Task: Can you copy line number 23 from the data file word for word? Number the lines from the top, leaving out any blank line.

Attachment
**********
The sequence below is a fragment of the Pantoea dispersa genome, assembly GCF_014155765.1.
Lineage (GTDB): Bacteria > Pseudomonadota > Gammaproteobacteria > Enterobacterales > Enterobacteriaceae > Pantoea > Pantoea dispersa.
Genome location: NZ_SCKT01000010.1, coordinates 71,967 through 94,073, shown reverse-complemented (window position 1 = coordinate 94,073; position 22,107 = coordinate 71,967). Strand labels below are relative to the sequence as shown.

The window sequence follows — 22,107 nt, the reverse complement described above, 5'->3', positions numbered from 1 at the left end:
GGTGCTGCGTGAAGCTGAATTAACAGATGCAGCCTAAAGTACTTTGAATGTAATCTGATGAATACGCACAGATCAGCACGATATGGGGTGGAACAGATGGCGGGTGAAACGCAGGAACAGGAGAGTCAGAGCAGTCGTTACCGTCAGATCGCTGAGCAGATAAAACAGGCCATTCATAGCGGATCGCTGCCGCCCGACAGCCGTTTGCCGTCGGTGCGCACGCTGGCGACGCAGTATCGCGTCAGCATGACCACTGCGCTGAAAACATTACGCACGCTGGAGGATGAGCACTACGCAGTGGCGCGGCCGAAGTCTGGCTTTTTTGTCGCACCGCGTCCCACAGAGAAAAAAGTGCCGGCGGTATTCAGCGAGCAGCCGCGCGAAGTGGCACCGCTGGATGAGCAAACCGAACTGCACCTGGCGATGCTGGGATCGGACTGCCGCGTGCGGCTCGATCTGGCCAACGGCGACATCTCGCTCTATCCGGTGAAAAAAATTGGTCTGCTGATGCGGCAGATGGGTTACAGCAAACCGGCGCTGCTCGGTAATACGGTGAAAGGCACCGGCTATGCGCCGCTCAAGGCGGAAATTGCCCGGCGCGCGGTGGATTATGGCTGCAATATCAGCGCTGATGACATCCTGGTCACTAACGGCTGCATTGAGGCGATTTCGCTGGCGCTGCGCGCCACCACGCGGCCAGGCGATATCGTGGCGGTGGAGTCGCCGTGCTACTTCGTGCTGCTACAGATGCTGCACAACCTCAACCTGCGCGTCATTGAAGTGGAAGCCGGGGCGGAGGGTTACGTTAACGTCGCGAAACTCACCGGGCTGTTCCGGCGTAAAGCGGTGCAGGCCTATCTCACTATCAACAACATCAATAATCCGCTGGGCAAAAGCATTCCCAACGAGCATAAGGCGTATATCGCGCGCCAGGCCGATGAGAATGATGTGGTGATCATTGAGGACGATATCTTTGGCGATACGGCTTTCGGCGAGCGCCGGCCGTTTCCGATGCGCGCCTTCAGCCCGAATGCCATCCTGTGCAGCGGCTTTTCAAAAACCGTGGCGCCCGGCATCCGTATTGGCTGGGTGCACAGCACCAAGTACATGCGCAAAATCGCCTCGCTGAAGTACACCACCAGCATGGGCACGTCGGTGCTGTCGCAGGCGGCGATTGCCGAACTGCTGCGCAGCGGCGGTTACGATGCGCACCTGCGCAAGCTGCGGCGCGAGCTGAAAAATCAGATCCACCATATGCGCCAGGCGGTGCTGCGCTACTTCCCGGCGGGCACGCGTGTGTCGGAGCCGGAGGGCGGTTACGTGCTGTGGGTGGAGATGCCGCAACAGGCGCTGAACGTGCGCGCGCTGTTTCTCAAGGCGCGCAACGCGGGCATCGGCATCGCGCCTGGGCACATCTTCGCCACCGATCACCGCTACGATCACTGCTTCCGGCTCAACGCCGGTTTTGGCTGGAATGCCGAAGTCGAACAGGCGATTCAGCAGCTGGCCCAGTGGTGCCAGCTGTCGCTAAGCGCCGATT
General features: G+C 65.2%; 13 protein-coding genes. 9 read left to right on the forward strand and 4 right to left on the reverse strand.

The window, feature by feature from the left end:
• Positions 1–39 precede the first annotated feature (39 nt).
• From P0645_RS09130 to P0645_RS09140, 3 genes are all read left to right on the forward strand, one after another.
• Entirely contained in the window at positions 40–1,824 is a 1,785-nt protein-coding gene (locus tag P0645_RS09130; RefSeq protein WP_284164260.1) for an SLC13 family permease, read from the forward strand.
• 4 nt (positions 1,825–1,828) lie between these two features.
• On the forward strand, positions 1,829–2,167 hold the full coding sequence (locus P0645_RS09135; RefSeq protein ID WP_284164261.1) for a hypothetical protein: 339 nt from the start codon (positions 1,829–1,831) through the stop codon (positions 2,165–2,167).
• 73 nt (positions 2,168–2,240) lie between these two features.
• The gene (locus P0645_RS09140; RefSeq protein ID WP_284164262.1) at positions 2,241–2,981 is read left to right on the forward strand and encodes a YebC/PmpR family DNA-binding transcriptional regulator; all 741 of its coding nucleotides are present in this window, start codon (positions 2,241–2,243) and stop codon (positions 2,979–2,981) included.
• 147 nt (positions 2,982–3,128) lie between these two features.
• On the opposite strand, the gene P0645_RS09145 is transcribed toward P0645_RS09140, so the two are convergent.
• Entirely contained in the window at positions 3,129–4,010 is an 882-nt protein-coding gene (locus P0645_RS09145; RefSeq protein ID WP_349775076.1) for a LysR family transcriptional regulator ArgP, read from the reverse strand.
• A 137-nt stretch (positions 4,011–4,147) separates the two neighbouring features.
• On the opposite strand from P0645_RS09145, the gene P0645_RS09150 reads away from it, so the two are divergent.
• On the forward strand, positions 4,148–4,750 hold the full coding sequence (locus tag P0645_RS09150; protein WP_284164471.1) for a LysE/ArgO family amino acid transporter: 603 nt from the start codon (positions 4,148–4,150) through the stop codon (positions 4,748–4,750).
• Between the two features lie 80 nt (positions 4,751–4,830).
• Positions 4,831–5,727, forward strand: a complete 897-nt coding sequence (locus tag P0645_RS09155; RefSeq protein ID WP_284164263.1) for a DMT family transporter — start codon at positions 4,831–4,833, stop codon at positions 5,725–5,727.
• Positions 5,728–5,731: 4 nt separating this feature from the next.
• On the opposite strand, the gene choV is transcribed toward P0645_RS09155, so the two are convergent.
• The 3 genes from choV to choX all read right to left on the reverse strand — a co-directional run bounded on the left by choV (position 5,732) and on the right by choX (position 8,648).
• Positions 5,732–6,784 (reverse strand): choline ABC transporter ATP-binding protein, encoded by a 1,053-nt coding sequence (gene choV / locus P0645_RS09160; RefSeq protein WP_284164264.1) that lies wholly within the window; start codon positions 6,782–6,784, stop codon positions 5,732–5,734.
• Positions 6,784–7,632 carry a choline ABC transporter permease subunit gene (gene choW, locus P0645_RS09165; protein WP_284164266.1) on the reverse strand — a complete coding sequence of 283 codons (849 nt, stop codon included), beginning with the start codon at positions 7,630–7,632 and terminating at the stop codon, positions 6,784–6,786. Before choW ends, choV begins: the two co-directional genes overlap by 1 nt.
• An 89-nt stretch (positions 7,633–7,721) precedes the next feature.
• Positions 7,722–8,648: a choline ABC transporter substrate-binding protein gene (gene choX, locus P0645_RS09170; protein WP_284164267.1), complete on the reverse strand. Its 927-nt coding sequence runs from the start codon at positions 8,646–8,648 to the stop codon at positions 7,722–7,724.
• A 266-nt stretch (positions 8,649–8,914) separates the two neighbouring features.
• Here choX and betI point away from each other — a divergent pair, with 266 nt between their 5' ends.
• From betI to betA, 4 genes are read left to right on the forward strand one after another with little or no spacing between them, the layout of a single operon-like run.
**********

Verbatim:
• Positions 5,728–5,731: 4 nt separating this feature from the next.